“Nobody dies because they fall off a tall building,” Professor Plum said as he walked into the mail room.

He read the mail…. (More)

“They die,” he pedantically explained, “because they hit the ground at high speed.”

The staff nodded, because we already knew that. Professor Plum then left with Ms. Scarlet to join the resident faculty in the wine cellar library, where they’ll spend the weekend drinking thinking on our motto of Magis vinum, magis verum (“More wine, more truth”).

In the staff poker game, the Professor of Astrology Janitor wasn’t losing because he was dealt bad hands. Instead, he was losing because his good hands were not quite good enough. So when he was dealt a pair of Aces – the best possible starting hand – he waited as the Squirrel and Chef called his big blind and then offered a pot-sized raise.

The Squirrel quickly folded and tapped at his Blewberry, “I’d have liked a cheap look at the flop, but oh well.”

Chef looked at her cards again. “The thing is,” she said, “I have a hand. A really good hand. But I’m not sure it’s good enough.”

She studied the Professor of Astrology Janitor for a few seconds and then sighed and flashed a pair of red Jacks. “Nope, not good enough.”

The Professor of Astrology Janitor scooped in the tiny pot and began his plaintive mewling. Chef went to the kitchen to make Heart Healthy Tomato and Cheese Omelets, leaving your lowly mail room clerk to review the week’s correspondence….

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Dear Ms. Crissie,

I’m tired of complaints that poor people will die if we reform Medicaid. That line is so indefensible. Nobody dies because they don’t have access to health care.

Raul in UT

Dear Raul,

We commend your use of the word “indefensible,” although we think you misapplied it. You should have used it to introduce your absurd claim that “nobody dies because they don’t have access to health care,” when in fact a 2009 Harvard Medical School study found that, before Obamacare was enacted, an average 45,000 Americans per year were dying for lack of health insurance. Indeed as Josh Marshall notes:

But it is factually false that no one ever died for lack of access to health care. People die of that constantly. This is definitionally true. It’s in the nature of what health care is.

The law requires hospitals to stabilize patients, even if the patients can’t pay. But it does not require hospitals to provide treat underlying conditions.

For example, an emergency room must try to stabilize a patient who is in cardiac arrest, but that hospital is not required to perform surgery to bypass a clogged artery or repair damaged heart tissue. Without such treatment – and most likely continuing care in the form of medication, physical rehabilitation, and dietary assistance – the patient may soon have another cardiac arrest. He/she would then again receive only emergency, stabilizing care, round and round until the heart is so damaged that the ER team can no longer save him/her. Yes, this patient received “health care” at the ER … but not all of the treatment required to restore a normal life expectancy.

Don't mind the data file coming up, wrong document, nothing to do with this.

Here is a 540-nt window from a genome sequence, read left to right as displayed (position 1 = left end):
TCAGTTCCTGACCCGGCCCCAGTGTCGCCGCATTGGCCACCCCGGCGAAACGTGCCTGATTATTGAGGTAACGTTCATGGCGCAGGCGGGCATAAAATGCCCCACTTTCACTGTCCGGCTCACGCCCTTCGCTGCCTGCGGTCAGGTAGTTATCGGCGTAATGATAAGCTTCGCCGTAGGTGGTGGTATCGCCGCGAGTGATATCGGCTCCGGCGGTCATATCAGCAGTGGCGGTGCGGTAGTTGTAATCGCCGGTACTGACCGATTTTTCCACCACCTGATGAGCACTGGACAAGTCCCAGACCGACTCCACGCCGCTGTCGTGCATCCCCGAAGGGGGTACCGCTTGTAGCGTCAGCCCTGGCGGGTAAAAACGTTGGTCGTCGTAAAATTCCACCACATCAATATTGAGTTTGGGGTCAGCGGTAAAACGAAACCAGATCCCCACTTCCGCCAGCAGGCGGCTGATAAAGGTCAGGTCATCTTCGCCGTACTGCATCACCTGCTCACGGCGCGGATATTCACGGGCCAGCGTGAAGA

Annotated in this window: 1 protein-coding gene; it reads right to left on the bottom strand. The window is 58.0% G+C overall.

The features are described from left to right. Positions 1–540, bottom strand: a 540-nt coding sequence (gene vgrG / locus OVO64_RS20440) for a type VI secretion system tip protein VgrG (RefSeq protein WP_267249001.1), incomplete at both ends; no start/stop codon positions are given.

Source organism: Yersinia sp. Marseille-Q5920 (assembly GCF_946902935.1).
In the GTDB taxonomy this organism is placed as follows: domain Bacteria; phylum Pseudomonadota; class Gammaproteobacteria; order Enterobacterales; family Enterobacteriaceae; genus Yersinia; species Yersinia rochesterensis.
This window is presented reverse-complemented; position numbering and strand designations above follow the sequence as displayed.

There are countless conditions with similar patterns, where merely stabilizing the patient at the ER does not fix the underlying health issue, which will worsen and require repeated ER visits, until finally the ER can’t save the patient at all.

We suspect you know that. You simply talk around those details and claim that everyone in America has “access to health care,” which is both trivially true and fundamentally false. We conclude that, like almost every other House Republican, you care more about tax cuts for your wealthy friends and donors than about the lives of your constituents.

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Dear Ms. Crissie,

My jaw dropped when I read Raul’s quote. You probably couldn’t tell, because squirrels’ mouths don’t drop that far. But it did. Wow. Just. Wow.

So, how does Chef make Heart Healthy Tomato and Cheese Omelets?

Heartily Ready for Breakfast in Blogistan

Dear Heartily Ready,

Chef first sweats 1 clove of minced garlic in 1 Tablespoon of olive oil in a small skillet, then adds ½ chopped sweet onion and sautés it until the onions are transparent. She next adds 1 diced Roma tomato to the onions and takes that skillet off the heat, allowing the tomato to soften from the residual heat.

She then uses a paper towel to spread 1 teaspoon of olive oil around the bottom of a large skillet, scrambles 4 egg whites together with 1 whole egg, ⅛ cup skim milk, and 1 teaspoon of crushed black pepper, and cooks them in the large skillet. When the eggs begin to set up, she sprinkles on 2 Tablespoons of shredded Cheddar cheese. When that cheese starts to melt, she spreads the tomatoes and onions over the top, sprinkles 1 Tablespoon of grated Parmesan on top, and folds the omelet. She serves this topped with a dollop of homemade guacamole, which is also heart healthy. Bon appétit!

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Photo Credit: Frontline

Raul in UT; 2009 Harvard Medical School study; as Josh Marshall notes.

Heart Healthy Tomato and Cheese Omelets.

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Happy Sunday!